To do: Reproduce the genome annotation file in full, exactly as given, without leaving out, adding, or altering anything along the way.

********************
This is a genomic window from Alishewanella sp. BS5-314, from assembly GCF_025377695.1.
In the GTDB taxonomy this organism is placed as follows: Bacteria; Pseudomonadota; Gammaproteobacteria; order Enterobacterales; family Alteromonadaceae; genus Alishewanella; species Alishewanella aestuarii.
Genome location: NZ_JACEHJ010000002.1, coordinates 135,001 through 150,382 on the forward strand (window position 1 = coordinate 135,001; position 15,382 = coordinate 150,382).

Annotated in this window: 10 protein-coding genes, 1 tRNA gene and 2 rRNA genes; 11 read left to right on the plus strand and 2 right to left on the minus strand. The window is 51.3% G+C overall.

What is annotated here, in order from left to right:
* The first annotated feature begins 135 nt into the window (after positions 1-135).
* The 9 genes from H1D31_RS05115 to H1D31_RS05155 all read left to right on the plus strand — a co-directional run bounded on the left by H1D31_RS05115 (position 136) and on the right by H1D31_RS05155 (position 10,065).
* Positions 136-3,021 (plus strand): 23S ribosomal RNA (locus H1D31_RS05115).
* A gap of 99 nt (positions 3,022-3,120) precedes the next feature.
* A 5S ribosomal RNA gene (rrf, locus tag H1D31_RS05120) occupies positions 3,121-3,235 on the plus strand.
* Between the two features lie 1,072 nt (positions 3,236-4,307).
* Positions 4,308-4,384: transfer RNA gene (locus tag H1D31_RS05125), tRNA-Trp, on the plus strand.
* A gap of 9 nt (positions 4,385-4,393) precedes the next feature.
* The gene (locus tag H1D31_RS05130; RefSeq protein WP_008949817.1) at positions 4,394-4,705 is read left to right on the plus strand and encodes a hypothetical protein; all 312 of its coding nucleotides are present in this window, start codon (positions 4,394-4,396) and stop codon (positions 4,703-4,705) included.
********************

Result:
This is a genomic window from Alishewanella sp. BS5-314, from assembly GCF_025377695.1.
In the GTDB taxonomy this organism is placed as follows: Bacteria; Pseudomonadota; Gammaproteobacteria; order Enterobacterales; family Alteromonadaceae; genus Alishewanella; species Alishewanella aestuarii.
Genome location: NZ_JACEHJ010000002.1, coordinates 135,001 through 150,382 on the forward strand (window position 1 = coordinate 135,001; position 15,382 = coordinate 150,382).

Annotated in this window: 10 protein-coding genes, 1 tRNA gene and 2 rRNA genes; 11 read left to right on the plus strand and 2 right to left on the minus strand. The window is 51.3% G+C overall.

What is annotated here, in order from left to right:
* The first annotated feature begins 135 nt into the window (after positions 1-135).
* The 9 genes from H1D31_RS05115 to H1D31_RS05155 all read left to right on the plus strand — a co-directional run bounded on the left by H1D31_RS05115 (position 136) and on the right by H1D31_RS05155 (position 10,065).
* Positions 136-3,021 (plus strand): 23S ribosomal RNA (locus H1D31_RS05115).
* A gap of 99 nt (positions 3,022-3,120) precedes the next feature.
* A 5S ribosomal RNA gene (rrf, locus tag H1D31_RS05120) occupies positions 3,121-3,235 on the plus strand.
* Between the two features lie 1,072 nt (positions 3,236-4,307).
* Positions 4,308-4,384: transfer RNA gene (locus tag H1D31_RS05125), tRNA-Trp, on the plus strand.
* A gap of 9 nt (positions 4,385-4,393) precedes the next feature.
* The gene (locus tag H1D31_RS05130; RefSeq protein WP_008949817.1) at positions 4,394-4,705 is read left to right on the plus strand and encodes a hypothetical protein; all 312 of its coding nucleotides are present in this window, start codon (positions 4,394-4,396) and stop codon (positions 4,703-4,705) included.